The theme of this year’s Re:co Symposium is focused on Coffee in Crisis: A Call and Response. Individuals, companies, and organizations will gather together to address the crisis coffee farmers all over the world have dealt with for many years.
Fresh Cup publisher Jan Weigel travels with Café Femenino Foundation to visit coffee communities in Peru.
As the global demand for specialty coffee continues to grow, coffee farmers in Australia aim to compete with heavy-hitting coffee-producing countries—even amidst challenges.
Three coffee pickers working on a farm near Santuario, Colombia, who are also trans women from the indigenous Emberá community, are the central focus of the premiere episode of a new series from UK’s Channel 4 for Facebook called “Uncovered”.
The new hub, named for the intricately painted family carretas of the region, is the result of years of work in the country, and will allow Cafe Imports to work directly with growers, build better connections, and ensure quality of all exports from the country.
A new study published in the scientific journal, Science Advances, found that at least 60 percent of wild coffee species are under risk of extinction, threatening one of the coffee industry’s most important strategies for creating coffee plants that are able to survive the worst climate change has to throw at us.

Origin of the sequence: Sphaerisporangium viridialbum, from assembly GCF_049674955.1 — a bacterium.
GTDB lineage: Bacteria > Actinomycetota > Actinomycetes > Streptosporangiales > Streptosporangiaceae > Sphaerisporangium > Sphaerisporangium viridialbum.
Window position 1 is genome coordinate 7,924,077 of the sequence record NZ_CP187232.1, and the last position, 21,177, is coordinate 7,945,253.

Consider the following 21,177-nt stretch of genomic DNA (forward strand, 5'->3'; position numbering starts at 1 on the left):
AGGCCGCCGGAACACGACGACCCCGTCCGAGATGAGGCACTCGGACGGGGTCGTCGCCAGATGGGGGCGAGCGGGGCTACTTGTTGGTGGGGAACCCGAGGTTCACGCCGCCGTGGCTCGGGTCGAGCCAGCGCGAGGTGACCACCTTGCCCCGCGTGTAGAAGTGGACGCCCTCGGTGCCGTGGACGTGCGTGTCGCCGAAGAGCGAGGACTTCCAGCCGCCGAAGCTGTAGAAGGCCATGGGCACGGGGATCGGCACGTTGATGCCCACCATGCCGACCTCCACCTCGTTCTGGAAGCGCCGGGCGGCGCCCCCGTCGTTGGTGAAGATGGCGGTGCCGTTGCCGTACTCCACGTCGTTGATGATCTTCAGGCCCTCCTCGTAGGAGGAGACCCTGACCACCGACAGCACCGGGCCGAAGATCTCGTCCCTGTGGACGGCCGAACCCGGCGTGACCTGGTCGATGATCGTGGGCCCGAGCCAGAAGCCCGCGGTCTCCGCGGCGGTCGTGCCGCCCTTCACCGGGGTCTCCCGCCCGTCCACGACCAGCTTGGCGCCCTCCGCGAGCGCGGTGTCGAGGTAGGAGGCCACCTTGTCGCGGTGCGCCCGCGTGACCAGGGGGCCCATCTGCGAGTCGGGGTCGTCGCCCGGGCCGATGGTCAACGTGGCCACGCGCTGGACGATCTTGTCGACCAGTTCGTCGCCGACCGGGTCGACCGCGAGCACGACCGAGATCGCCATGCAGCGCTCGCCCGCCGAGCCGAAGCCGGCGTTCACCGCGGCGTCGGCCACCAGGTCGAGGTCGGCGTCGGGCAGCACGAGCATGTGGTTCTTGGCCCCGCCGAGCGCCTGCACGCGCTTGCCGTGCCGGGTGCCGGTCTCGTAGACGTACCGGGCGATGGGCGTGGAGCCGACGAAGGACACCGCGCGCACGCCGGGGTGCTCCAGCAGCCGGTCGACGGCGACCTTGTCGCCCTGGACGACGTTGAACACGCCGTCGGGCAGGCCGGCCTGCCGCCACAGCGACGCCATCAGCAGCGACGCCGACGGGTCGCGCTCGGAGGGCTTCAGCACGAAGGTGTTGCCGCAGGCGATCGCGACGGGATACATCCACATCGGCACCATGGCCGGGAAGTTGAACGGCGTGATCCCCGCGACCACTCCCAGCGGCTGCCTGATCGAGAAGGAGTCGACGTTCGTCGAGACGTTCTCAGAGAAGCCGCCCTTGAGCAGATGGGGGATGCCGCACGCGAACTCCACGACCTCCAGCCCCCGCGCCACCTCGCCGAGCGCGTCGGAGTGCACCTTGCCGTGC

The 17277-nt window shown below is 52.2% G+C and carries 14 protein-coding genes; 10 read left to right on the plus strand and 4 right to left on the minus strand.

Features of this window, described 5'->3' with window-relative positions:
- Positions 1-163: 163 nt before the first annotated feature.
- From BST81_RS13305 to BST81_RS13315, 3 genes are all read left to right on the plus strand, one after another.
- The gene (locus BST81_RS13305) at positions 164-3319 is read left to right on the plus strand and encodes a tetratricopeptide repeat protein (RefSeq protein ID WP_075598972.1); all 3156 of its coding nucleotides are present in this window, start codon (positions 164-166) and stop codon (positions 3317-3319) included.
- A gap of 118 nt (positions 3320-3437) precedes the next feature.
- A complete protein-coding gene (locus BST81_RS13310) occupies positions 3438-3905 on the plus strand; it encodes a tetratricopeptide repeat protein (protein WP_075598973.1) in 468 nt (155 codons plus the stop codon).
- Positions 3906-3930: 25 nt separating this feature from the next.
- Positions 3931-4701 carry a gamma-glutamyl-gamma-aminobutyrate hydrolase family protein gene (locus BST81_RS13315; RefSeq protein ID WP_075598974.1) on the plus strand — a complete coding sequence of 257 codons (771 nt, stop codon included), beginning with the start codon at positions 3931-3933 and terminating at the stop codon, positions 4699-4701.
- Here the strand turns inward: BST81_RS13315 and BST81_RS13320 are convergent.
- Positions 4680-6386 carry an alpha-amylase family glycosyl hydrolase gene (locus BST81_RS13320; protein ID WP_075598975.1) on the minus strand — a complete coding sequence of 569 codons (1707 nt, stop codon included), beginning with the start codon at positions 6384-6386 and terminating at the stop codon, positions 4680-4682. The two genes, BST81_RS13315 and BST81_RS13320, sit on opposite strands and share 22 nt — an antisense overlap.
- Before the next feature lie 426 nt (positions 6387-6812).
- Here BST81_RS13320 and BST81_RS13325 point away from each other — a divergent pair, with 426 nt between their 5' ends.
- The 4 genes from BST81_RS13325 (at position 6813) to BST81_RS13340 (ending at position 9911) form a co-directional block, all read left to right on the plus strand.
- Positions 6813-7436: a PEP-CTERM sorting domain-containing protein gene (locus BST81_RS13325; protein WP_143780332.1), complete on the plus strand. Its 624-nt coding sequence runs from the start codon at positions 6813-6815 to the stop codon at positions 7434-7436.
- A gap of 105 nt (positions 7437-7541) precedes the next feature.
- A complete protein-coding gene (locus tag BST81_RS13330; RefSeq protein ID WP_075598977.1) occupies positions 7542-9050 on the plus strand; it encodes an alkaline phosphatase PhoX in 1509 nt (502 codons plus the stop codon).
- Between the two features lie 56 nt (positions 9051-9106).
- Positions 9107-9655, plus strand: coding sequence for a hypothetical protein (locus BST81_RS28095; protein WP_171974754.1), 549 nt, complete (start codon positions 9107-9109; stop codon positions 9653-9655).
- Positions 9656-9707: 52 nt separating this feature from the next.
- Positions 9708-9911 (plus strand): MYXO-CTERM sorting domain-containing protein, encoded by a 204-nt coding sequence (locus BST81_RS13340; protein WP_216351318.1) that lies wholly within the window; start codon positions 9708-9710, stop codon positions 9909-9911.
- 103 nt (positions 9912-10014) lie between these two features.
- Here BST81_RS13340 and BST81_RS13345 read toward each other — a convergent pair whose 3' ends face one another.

Worries about losing the next generation of farmers due to the comparative lack of appeal against other vocations has the coffee industry wondering how to fix coffee farming for today’s youth.
Here in the U.S., straw bans seem revolutionary, daring restaurants and cafés to refrain from handing out hundreds of single-use plastic straws every day. However, Portland and Seattle can’t hold a candle compared to San Pedro La Laguna’s blanket ban of all single-use plastics.
Specialty coffee is preparing for a swift change. As the industry looks toward its environmental and humanitarian impact, the current economic sphere has many coffee professionals questioning the industry’s foundational methods of production and education.
Green importer Cafe Imports announced that the company is opening a new Ethiopia sourcing office in Addis Ababa.